UK’s Overseas Territories at ongoing risk from wide range of invasive species — ScienceDaily
A new study has predicted for the first time which invasive species could pose a future threat to Britain’s ecologically unique overseas territories.
The 14 territories — many of which are small, remote islands like St. Helena and Pitcairn — are home to species found nowhere else in the world. This makes them extremely vulnerable to biological invasions – in the oceans or on land – that could lead to the extinction of these endemic species or irrevocably alter their unique ecosystems.
Researchers from the UK Center for Ecology & Hydrology (UKCEH) and Durham University, working with communities in overseas territories, have assessed thousands of potentially invasive non-native species to predict which are most likely to enter and impact those environments over the next 10 Years.
The resulting research, published in the journal Conservation Letters, provides guidance to regulators, conservation ecologists and the public to prevent these invasive alien species from becoming established and causing ecological and economic damage.
UKCEH ecologist Professor Helen Roy, who led the work, says: “These areas are exceptionally biodiverse. St. Helena, for example, has over 400 invertebrates that cannot be found anywhere else in the world – it is simply unique. We hope this study draws attention to these overseas territories and the inspiring people there who work so hard to protect their incredible wildlife and habitat.”
To create the list, experts from each British Overseas Territory worked with the broader project team of experts from around the world to predict which invasive non-native species are likely to arrive, establish and impact on biodiversity, ecosystems, human health and the economy will have the next 10 years. The report also looks at how the species are most likely to arrive, identifying shipping containers as a key route for many species.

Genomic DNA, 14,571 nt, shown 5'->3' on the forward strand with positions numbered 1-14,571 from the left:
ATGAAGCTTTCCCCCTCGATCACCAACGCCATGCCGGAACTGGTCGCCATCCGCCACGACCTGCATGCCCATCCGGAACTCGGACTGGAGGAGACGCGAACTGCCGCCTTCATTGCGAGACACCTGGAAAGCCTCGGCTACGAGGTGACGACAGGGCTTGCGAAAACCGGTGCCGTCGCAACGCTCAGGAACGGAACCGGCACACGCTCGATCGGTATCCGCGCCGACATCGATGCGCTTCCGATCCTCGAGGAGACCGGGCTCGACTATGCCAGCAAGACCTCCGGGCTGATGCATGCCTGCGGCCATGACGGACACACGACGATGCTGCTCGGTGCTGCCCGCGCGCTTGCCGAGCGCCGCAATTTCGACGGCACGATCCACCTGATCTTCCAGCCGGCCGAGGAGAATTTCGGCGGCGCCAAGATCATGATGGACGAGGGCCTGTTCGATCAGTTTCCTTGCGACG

Gibraltar and St. Helena are collectively threatened by biological invasion by most species. St. Helena is most threatened by a large number of plant species, while the Falkland Islands and Tristan da Cunha are threatened by the most sea-encroaching non-native species.
One of the invasive non-native species that could pose a threat to many of Britain’s overseas territories is the green mussel (Perna viridis). It can ‘hitchhike’ on ships and boats around the world and form dense colonies in places where it outcompetes other species, for example by reducing levels of phytoplankton – a key component of aquatic ecosystems.
Other invasive non-native species that pose a major threat to many British Overseas Territories include the small fire ant (Wasmannia auropunctata), brown rat (Rattus norvegicus) and mesquite tree (Prosopis juliflora).
dr Wayne Dawson of Durham University said: “The knowledge and experience of local experts was key to identifying the non-native species that pose the greatest threat to each territory and it was a great privilege, with a variety of contributors to collaborate on the project.”
Ecologists and other experts in the British Overseas Territories are aware of the challenges posed by invasive alien species and in many cases have robust biosecurity measures in place, but Professor Roy hopes the report will draw attention to their important work.
Professor Roy added: “Preventing the introduction of invasive alien species is crucial as managing species that have become established and widespread is often extremely expensive and in some cases no options are available. We hope this list will help drive action, including support for biosecurity activities, to protect wildlife in these precious locations.”
The 14 Overseas Territories of the United Kingdom are: Anguilla, Bermuda, British Antarctic Territory, British Virgin Islands, Cayman Islands, Montserrat, Turks and Caicos Islands, Ascension, Saint Helena and Tristan da Cunha, Falkland Islands, South Georgia and the South Sandwich Islands , British Indian Ocean Territory, Pitcairn and Gibraltar. A total of 147 experts from 52 organizations were involved in the study, which was funded by the UK Government and led by the Alien Species Secretariat and the UK Center for Ecology and Hydrology. The research took place over 14 months and included site visits, video calls and workshops with participants. A total of 74 terrestrial invertebrates, 46 vertebrates, 71 plants and 40 marine species were included in the high-risk lists. Funding: We thank the UK Government, the Foreign, Commonwealth and Development Office Conflict, Security and Stabilization Fund and the GB Non-Native Species Secretariat (GB NNSS) for the opportunity to conduct this research.